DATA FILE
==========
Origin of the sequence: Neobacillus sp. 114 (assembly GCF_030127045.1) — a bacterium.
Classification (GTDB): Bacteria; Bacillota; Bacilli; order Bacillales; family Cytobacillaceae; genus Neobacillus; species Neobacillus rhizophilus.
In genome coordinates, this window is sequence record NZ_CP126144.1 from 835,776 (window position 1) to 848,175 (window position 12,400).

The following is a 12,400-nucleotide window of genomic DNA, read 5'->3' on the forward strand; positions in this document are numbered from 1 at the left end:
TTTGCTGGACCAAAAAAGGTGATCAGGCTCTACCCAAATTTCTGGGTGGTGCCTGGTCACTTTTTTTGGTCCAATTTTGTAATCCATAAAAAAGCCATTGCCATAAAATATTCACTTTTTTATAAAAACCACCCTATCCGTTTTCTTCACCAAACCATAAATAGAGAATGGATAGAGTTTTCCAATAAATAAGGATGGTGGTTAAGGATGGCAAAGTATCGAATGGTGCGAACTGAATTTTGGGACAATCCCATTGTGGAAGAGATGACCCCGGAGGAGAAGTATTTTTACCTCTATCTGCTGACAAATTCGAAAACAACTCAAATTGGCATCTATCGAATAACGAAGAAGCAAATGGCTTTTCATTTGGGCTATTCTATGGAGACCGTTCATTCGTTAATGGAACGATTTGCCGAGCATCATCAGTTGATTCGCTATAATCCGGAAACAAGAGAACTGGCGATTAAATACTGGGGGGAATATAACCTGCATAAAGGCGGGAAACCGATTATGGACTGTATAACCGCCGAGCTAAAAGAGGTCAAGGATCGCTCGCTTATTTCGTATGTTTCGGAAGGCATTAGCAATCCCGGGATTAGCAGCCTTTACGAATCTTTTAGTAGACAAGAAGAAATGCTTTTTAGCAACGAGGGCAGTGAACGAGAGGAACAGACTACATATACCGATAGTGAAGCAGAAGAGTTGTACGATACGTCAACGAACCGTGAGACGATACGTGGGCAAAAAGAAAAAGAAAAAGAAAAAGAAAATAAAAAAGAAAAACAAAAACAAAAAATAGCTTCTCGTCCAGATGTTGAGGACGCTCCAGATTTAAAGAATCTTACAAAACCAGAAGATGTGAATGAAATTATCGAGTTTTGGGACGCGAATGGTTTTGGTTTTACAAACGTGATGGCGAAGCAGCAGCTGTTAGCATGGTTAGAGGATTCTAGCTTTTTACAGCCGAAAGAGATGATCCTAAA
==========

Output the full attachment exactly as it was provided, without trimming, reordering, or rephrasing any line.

Origin of the sequence: Neobacillus sp. 114 (assembly GCF_030127045.1) — a bacterium.
Classification (GTDB): Bacteria; Bacillota; Bacilli; order Bacillales; family Cytobacillaceae; genus Neobacillus; species Neobacillus rhizophilus.
In genome coordinates, this window is sequence record NZ_CP126144.1 from 835,776 (window position 1) to 848,175 (window position 12,400).

The following is a 12,400-nucleotide window of genomic DNA, read 5'->3' on the forward strand; positions in this document are numbered from 1 at the left end:
TTTGCTGGACCAAAAAAGGTGATCAGGCTCTACCCAAATTTCTGGGTGGTGCCTGGTCACTTTTTTTGGTCCAATTTTGTAATCCATAAAAAAGCCATTGCCATAAAATATTCACTTTTTTATAAAAACCACCCTATCCGTTTTCTTCACCAAACCATAAATAGAGAATGGATAGAGTTTTCCAATAAATAAGGATGGTGGTTAAGGATGGCAAAGTATCGAATGGTGCGAACTGAATTTTGGGACAATCCCATTGTGGAAGAGATGACCCCGGAGGAGAAGTATTTTTACCTCTATCTGCTGACAAATTCGAAAACAACTCAAATTGGCATCTATCGAATAACGAAGAAGCAAATGGCTTTTCATTTGGGCTATTCTATGGAGACCGTTCATTCGTTAATGGAACGATTTGCCGAGCATCATCAGTTGATTCGCTATAATCCGGAAACAAGAGAACTGGCGATTAAATACTGGGGGGAATATAACCTGCATAAAGGCGGGAAACCGATTATGGACTGTATAACCGCCGAGCTAAAAGAGGTCAAGGATCGCTCGCTTATTTCGTATGTTTCGGAAGGCATTAGCAATCCCGGGATTAGCAGCCTTTACGAATCTTTTAGTAGACAAGAAGAAATGCTTTTTAGCAACGAGGGCAGTGAACGAGAGGAACAGACTACATATACCGATAGTGAAGCAGAAGAGTTGTACGATACGTCAACGAACCGTGAGACGATACGTGGGCAAAAAGAAAAAGAAAAAGAAAAAGAAAATAAAAAAGAAAAACAAAAACAAAAAATAGCTTCTCGTCCAGATGTTGAGGACGCTCCAGATTTAAAGAATCTTACAAAACCAGAAGATGTGAATGAAATTATCGAGTTTTGGGACGCGAATGGTTTTGGTTTTACAAACGTGATGGCGAAGCAGCAGCTGTTAGCATGGTTAGAGGATTCTAGCTTTTTACAGCCGAAAGAGATGATCCTAAA